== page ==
We were married in December, 1949 and a bit more than one year later,
we bought our first airplane. We worked on it, with the help of knowledgeable
friends, for several months to get it airworthy and in August, 1952,
I had my first flying lesson. Fred Potter was my instructor. After
5 hours and 35 minutes he signed me off for a solo. My wife ran all
over El Monte airport shouting that I was going to solo. I think about
50 people came out to watch.
The airplane was an Aeronca Chief, N22137, with a 50 HP Franklin engine.
When I had nearly 50 hours of combined solo and dual time, Fred recommended
me for a Private Check Ride. The Private Test was conducted by H. Riley.
Out favorite flight was to San Diego. We would get up really early
and fly to Lindbergh Field in San Diego and take the bus up the hill to the
greatest zoo in the world, the San Diego Zoo. Late in the day we would
take the bus back to the airport, eat lobster at Anthony's, and fly home.
The airplane was very slow, only a little over 50 mph, but we were
flying. We would fall into bed thinking this was the best day ever.
In late 1953 we sold the Aeronca and bought an Ercoupe, N3186H, which
was over twice as fast. We flew to San Francisco in March, 1954, and
New York, a three-week vacation, in April and May. We were in seventh-heaven.
Early in 1955, we sold the Ercoupe and purchased a Piper Tri Pacer, N692A,
with a friend, keeping it at Cable Claremont Airport. Some of the
places we flew were to Chicago, Red's Horse Ranch in North-East Oregon,
Sacramento, Monterey, Porterville and San Francisco. We visited friends
and saw wonderful sights from the air. Our son was born in October,
1955 with ~100 hours logged before birth.
In 1957, we bought a Cessna 195, N3009B, with a Jacobs 300HP engine, and
a cross-wind landing gear. Wow! Airspeed was 170 mph. Some
of the places we flew were to the Grand Canyon, Monument Valley, Bryce
Canyon, Las Vegas, Mazatlan, Guadalajára, Mexico City, Puerto Vallarta
and Philadelphia to visit my sister and in 1958, Flagstaff, Santa Fe, Kansas
City, the Indy 500, Nut Tree Inn near Sacramento, Portland, Oregon, Victoria,
Seattle and San Francisco.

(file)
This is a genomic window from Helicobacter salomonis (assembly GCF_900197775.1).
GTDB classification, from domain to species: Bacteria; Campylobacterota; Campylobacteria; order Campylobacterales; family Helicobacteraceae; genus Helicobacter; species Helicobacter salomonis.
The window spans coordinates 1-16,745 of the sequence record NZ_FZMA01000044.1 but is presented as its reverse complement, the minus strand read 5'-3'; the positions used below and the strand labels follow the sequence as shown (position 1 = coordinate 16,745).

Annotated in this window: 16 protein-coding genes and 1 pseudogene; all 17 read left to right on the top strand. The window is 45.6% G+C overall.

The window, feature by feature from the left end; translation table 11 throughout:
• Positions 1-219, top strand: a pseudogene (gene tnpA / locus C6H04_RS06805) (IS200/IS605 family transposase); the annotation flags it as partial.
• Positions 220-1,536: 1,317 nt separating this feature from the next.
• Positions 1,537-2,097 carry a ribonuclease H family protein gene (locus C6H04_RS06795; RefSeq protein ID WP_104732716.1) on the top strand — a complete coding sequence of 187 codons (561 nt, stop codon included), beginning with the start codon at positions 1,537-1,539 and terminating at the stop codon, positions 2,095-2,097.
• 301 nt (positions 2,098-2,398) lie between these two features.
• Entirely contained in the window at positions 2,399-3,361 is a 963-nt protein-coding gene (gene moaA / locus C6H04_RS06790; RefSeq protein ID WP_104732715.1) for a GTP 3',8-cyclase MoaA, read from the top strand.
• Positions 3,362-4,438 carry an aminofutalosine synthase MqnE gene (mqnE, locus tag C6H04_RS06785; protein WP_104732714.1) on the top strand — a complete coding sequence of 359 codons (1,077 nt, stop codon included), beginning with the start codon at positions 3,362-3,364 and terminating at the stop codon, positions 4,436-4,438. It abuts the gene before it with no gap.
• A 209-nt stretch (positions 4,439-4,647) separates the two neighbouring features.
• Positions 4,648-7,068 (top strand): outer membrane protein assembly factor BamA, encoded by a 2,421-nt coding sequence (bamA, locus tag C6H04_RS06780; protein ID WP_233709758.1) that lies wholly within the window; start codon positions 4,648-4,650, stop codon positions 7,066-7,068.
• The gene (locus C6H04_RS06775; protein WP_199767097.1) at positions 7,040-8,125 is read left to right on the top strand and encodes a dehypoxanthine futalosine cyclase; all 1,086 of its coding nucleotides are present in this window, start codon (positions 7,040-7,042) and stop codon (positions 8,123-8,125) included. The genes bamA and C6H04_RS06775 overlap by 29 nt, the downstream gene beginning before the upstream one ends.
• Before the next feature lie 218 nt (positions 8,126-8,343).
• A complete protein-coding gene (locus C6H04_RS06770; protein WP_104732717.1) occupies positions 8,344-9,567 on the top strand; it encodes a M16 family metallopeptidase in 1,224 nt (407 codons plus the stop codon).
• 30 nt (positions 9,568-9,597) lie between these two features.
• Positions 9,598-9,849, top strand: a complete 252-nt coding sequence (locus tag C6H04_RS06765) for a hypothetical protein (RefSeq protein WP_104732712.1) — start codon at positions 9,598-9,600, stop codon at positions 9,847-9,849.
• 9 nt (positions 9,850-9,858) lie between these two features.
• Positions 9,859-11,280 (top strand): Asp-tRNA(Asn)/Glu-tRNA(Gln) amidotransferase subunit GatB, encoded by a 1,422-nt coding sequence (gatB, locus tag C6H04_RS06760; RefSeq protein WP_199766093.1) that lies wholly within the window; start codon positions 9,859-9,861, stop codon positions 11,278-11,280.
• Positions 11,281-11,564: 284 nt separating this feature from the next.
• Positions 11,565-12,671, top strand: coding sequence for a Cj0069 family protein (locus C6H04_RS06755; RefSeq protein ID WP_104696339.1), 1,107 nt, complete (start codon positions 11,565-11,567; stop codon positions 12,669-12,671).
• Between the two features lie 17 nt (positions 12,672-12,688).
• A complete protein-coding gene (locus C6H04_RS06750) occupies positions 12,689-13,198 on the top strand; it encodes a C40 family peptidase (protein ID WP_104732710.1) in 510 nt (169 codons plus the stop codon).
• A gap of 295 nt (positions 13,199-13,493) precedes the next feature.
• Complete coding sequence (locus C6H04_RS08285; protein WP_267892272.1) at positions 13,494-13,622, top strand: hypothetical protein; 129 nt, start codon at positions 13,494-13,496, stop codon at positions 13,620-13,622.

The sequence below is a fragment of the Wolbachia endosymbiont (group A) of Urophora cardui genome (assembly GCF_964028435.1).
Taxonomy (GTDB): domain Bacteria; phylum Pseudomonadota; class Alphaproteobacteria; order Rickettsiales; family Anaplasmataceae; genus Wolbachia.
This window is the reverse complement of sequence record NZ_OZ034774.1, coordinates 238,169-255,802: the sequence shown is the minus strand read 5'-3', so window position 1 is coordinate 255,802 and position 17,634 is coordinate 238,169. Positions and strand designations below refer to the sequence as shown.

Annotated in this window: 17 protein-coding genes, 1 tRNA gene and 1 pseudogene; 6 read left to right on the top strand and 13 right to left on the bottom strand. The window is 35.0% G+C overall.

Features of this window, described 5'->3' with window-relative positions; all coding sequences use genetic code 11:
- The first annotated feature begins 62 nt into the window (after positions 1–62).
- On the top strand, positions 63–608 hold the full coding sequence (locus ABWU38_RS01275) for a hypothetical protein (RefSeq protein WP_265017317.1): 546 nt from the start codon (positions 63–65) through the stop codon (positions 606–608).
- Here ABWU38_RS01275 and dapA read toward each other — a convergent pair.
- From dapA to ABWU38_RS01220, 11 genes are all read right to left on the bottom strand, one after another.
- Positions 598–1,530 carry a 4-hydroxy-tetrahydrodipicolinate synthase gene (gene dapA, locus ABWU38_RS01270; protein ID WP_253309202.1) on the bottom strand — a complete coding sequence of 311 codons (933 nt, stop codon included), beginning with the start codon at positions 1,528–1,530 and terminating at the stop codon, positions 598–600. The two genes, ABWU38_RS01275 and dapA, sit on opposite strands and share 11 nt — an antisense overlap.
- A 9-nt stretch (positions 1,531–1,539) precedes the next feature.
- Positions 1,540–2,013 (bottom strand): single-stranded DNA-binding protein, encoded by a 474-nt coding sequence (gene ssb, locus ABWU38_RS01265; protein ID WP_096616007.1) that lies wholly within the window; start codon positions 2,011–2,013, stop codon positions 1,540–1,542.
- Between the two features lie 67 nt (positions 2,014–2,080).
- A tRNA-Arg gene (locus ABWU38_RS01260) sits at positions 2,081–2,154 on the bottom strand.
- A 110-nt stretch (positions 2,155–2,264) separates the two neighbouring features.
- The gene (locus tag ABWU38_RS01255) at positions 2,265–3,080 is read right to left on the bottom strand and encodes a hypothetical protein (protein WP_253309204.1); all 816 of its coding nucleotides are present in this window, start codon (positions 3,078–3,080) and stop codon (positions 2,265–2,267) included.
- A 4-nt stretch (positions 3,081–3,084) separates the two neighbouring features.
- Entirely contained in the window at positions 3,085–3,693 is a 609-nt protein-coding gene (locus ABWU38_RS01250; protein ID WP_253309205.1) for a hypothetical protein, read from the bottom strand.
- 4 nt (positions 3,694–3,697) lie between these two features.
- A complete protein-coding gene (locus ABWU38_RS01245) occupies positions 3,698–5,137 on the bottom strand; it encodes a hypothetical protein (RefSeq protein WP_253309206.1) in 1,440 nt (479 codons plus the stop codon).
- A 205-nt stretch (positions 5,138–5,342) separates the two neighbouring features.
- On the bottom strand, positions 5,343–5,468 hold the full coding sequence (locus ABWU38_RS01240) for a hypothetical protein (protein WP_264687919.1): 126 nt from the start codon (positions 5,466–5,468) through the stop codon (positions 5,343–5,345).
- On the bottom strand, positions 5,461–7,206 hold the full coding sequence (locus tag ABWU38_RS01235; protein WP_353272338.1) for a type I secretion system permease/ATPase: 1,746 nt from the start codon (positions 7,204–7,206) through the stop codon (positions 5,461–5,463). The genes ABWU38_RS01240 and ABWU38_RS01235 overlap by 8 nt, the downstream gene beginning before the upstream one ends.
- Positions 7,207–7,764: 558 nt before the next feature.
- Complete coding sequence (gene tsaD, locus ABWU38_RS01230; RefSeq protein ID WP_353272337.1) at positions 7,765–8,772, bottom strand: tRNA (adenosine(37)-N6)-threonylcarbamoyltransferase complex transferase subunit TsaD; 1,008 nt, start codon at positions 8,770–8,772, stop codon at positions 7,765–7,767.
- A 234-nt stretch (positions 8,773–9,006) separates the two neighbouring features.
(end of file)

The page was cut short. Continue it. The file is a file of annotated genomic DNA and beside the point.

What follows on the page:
I now had 747 hours flying. In 1959 we did not have an airplane.
In February, 1960, we bought a 1956 Cessna 180. It had been
owned and flown only by an older lady who lived in Glendora, California.
It was and is a great airplane and we have never, ever wanted a different
airplane. We flew everywhere. My son often sat up front with
me. I would let him fly and it was a little while before I realized
that he was too small to see outside and was flying on instruments.
My wife, Linda, started glider lessons 1964. She had over 15 hours
of instruction and over 6 hours solo when, in 1965, she decided she wanted
to start flying the Cessna 180. There were 6 flight schools at Van
Nuys Airport, near where we lived. She visited each and asked if they
thought it was OK for a woman to fly. Four said no! She started
lessons in February. Earl Downs was her instructor. She earned her Private
License in June 1965. It was really neat. There were not many women
pilots and hardly any that flew a Cessna 180. Even airline pilots would
lean out of their cockpit to watch her.
In 1967 we moved to McLean, VA, near Washington, D.C., and hangared our
airplane at Manassas, VA. I was a political appointment in the new
Department of Transportation. With a change in Administration, I was
abruptly unemployed, so I went out to the airport, arranged for an instrument
instructor, and in about 10 days, I had an Instrument rating. Later,
I worked in the FAA's headquarters and was amazed to find that there were
only 4 others of the 5,000 people in headquarters who owned an airplane.
I retired from the FAA in 1991 and we moved to California, MD where there
was an airport only one mile away. In March 2002, we gave the Cessna
180 to our son and family who live in Colorado Springs, CO. It is a
really excellent airplane for the higher altitudes there and they are really,
really enjoying it.